The euro fell to the lowest in more than two years as weak economic data from the EU underscored expectations for the European Central Bank
Sterling wallowed near a more than two-year low on Tuesday on growing investor worries about a "no-deal Brexit" as rival British lawmakers fought for control over negotiations to leave the European Union.
The euro fell to the lowest in more than two years as weak economic data from the EU underscored expectations for the European Central Bank to ease monetary policy at a meeting next week.
The yuan will come into focus during Asian trading after it slipped to a record low versus the dollar in offshore trade due to fading hopes for a resolution to the US-China trade war.
The pound is likely to remain under pressure ahead of a vote in Britain's parliament about Brexit later on Tuesday, the outcome of which could trigger an early election and Britain's exit from the EU without trading agreements.
A messy exit from the EU is certain to weaken the pound, but it could roil other currencies as investors adjust their positions to exit trades in riskier assets.
"The pound is being sold all over the place, because the political risk has forced us to recognise that a no-deal Brexit is possible," said Junichi Ishikawa, senior foreign exchange strategist at IG Securities in Tokyo.
"At this point, I see no reason to stay long in sterling."
Sterling traded at $1.2063, flat so far in Asian trading but close to the lowest in more than two years. The pound tumbled 0.8% on Monday, its biggest decline in more than three weeks.
The euro was flat at 90.91 pence, holding onto a 0.7% gain on Monday.
A group of lawmakers will put forward a vote on Tuesday on whether to seize control of the parliamentary agenda to try to force a three-month delay to Britain's EU exit deadline of Oct. 31.
Johnson raised the stakes on Monday, however, effectively turning it into a confidence vote by making it clear that if the government was defeated, it would hold a vote on Wednesday to approve an early election, most likely to be held on Oct. 14.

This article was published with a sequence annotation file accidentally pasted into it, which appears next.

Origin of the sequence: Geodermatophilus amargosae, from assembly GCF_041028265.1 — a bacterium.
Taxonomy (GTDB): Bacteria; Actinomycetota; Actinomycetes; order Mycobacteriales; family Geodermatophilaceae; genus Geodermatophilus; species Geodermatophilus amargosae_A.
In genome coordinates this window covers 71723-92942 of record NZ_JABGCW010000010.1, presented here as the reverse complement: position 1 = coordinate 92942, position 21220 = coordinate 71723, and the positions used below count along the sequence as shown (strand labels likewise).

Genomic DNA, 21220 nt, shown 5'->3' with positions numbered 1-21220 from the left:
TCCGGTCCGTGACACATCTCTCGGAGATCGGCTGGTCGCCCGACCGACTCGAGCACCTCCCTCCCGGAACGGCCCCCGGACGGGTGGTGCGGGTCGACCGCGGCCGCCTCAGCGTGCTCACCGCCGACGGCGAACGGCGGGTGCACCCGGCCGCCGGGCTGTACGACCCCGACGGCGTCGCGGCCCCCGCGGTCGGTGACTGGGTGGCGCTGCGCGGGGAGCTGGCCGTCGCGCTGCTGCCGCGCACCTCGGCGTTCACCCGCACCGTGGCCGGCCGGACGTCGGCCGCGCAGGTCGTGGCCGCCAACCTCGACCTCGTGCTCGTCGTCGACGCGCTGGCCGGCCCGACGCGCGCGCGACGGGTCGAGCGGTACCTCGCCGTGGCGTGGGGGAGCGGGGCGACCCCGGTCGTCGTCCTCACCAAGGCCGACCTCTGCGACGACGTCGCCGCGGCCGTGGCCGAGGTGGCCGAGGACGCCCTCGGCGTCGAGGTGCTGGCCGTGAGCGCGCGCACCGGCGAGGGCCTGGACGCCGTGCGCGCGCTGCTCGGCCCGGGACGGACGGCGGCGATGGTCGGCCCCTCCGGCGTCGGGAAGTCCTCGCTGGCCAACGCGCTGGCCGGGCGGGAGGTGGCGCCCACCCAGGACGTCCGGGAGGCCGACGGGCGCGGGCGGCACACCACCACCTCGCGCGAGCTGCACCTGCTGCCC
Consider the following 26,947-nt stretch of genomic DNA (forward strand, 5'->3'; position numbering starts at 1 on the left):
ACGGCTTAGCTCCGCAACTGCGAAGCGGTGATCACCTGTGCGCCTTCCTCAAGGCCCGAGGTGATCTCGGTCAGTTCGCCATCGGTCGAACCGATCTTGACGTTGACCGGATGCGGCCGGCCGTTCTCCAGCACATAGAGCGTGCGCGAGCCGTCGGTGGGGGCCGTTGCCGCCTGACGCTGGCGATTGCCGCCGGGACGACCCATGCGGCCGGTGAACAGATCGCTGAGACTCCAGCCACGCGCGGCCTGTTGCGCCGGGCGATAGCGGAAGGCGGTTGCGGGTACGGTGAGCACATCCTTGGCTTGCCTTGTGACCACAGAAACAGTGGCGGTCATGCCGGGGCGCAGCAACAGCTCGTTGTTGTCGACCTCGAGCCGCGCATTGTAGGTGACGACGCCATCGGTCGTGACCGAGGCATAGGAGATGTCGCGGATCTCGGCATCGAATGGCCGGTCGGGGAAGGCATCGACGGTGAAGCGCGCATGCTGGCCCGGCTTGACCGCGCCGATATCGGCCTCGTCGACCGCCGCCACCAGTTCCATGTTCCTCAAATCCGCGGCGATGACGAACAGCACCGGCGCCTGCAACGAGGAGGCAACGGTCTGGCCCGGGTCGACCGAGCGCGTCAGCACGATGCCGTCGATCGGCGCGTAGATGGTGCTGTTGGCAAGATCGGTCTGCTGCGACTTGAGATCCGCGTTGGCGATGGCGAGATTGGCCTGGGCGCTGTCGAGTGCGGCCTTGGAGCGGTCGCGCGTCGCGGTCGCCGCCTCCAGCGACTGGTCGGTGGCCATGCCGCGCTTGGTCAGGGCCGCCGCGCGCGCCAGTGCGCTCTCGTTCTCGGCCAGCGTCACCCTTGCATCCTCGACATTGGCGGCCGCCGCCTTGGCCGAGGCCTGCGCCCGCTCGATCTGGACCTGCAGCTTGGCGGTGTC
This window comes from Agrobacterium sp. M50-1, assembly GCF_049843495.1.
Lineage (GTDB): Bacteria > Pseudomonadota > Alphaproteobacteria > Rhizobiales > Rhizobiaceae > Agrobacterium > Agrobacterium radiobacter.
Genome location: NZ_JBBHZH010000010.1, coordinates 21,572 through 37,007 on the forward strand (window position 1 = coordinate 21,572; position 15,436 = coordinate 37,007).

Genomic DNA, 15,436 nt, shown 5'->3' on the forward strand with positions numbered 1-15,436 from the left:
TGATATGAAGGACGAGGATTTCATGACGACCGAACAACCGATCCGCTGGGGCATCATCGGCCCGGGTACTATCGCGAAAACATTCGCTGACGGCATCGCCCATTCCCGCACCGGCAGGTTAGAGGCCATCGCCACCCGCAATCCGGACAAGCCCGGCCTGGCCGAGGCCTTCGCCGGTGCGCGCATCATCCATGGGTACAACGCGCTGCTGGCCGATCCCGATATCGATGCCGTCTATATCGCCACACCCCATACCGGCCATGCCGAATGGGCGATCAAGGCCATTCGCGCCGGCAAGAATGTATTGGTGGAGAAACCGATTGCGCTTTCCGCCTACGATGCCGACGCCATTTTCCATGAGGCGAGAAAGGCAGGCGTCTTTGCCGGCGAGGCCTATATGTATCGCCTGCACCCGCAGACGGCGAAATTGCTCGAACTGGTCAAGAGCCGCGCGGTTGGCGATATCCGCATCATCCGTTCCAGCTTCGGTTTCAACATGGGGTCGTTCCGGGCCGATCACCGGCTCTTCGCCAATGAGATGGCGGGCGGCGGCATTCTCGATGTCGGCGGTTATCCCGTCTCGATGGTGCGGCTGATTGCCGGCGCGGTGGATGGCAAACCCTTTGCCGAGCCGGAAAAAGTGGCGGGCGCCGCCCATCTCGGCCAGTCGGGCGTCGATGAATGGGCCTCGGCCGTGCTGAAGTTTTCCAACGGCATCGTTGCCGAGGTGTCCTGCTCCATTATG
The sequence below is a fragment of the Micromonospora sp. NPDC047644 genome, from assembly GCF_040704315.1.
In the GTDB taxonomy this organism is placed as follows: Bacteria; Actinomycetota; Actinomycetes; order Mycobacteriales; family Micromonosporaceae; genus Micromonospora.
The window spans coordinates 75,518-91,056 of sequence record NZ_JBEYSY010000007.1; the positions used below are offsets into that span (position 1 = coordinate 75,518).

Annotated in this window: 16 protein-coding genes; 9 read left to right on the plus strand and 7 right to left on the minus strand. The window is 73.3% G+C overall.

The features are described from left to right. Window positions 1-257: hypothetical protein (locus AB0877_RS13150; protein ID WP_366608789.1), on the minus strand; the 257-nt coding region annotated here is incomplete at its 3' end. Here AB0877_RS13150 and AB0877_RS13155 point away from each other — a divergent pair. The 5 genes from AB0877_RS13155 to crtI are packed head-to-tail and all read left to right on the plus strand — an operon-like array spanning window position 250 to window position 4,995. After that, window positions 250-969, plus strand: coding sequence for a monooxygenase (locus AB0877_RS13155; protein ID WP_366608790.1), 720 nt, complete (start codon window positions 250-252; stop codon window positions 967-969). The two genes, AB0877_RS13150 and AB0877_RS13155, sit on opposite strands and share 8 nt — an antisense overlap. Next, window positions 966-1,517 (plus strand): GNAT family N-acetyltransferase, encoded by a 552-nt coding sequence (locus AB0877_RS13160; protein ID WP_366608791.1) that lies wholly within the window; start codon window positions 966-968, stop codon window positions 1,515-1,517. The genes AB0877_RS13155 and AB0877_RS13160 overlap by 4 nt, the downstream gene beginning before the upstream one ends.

Some politicians have warned that a no-deal Brexit should be avoided at all costs, because leaving the EU without trading agreements in place could cause economic turmoil.
Elsewhere in currency markets, the dollar index rose 0.27% on Tuesday to 99.082, reflecting weakness in other major currencies. US financial markets were closed on Monday for a public holiday.
In the offshore market, the yuan traded at 7.1940 per dollar, close to its weakest since international trading in the currency began in 2010.
The yuan weakened after Bloomberg News reported that Chinese and US officials are struggling to agree a schedule for a round of trade negotiations that were expected this month.
The United States and China have been locked in a bitter trade dispute for more than a year, which is causing the global economy to slow.
The euro fell to $1.0954 in Asia on Tuesday, which is the lowest since May 2017. The common currency fell 0.2% on Monday. Sentiment for the euro had already weakened after it broke below the key $1.1000 level last week.
The euro weakened further after a survey on Monday showed European manufacturing contracted for seven straight months.
The Australian dollar fetched $0.6712, down 0.07% in early trade.
The Reserve Bank of Australia is expected to keep its cash rate at a record low of 1% on Tuesday, though it will likely cut again two more times to boost inflation and support a stuttering economy, a Reuters poll showed.